Elizabeth Barrett Browning’s works have been celebrated for their style and diverse themes including love, politics, religion, and feminism. Her works were influenced by many literary masters before her, from John Milton to Dante to Petrarch. While her writing has intrigued readers for over a century, her influence on other great writers—both male and female—is equally notable.
Edgar Allan Poe, a contemporary of Browning’s, was a great admirer of her work. In his review of Barrett Browning in the January 1845 issue of the Broadway Journal, he claimed that “her poetic inspiration is the highest.” Browning returned the compliment with praise for Poe’s The Raven. Poe subsequently dedicated his 1845 volume of poetry, The Raven and Other Poems, to Browning.
Another poet who idolized Browning was Emily Dickinson. The reclusive woman was fascinated by Browning’s writing and admired her as a woman who had achieved artistic fulfillment in life. Dickinson’s respect for her was so great that she actually hung a framed portrait of Browning in her bedroom.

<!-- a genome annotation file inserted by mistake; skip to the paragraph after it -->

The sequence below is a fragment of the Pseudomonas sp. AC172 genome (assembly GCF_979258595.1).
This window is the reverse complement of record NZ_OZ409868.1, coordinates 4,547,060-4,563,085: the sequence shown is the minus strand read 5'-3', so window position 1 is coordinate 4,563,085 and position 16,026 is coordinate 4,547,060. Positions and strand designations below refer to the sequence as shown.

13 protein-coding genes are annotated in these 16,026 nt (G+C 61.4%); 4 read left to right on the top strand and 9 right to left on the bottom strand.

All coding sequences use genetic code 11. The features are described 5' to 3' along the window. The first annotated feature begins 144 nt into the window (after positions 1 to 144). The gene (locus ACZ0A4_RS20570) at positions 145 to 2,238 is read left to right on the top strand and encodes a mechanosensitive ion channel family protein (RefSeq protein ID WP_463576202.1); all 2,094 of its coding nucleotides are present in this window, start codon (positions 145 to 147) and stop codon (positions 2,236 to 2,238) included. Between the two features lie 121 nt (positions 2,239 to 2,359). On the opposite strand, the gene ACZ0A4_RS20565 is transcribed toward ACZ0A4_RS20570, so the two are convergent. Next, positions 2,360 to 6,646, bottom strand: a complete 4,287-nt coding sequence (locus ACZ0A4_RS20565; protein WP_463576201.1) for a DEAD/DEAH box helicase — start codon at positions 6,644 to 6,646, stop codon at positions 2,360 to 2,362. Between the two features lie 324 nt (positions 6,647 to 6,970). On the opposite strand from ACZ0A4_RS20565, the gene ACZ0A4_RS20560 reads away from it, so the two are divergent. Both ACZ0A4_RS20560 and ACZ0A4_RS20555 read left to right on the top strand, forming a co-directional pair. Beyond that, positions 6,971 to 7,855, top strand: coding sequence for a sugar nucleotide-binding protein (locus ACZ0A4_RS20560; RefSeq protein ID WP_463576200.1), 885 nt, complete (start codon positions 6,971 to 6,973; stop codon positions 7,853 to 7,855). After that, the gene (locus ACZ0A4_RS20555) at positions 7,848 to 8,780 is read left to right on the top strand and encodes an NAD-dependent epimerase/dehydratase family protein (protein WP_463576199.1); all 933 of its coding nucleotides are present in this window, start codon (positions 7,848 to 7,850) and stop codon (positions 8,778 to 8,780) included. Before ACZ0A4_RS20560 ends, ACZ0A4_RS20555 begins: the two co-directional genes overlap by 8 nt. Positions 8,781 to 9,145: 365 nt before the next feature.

After Browning’s death, many late-Victorian critics claimed that her popularity would eventually dwindle and that she would only be remembered for a handful of her works. In 1930, author Virginia Woolf wrote a powerful article for the Times Literary Supplement in which she lamented the fact that people no longer read Browning’s epic Aurora Leigh. She urged readers to read the poem and acknowledge the poet’s genius. Eventually, Woolf would go on to pay tribute to Browning in another way. Inspired by the love letters of Elizabeth Barrett and Robert Browning, she decided to write a biography with an imaginative, creative twist: Their life as told from the perspective of Browning’s beloved cocker spaniel. In 1933, Flush: A Biography was published, combining elements from Browning’s life with Woolf’s social commentary and feminist perspectives.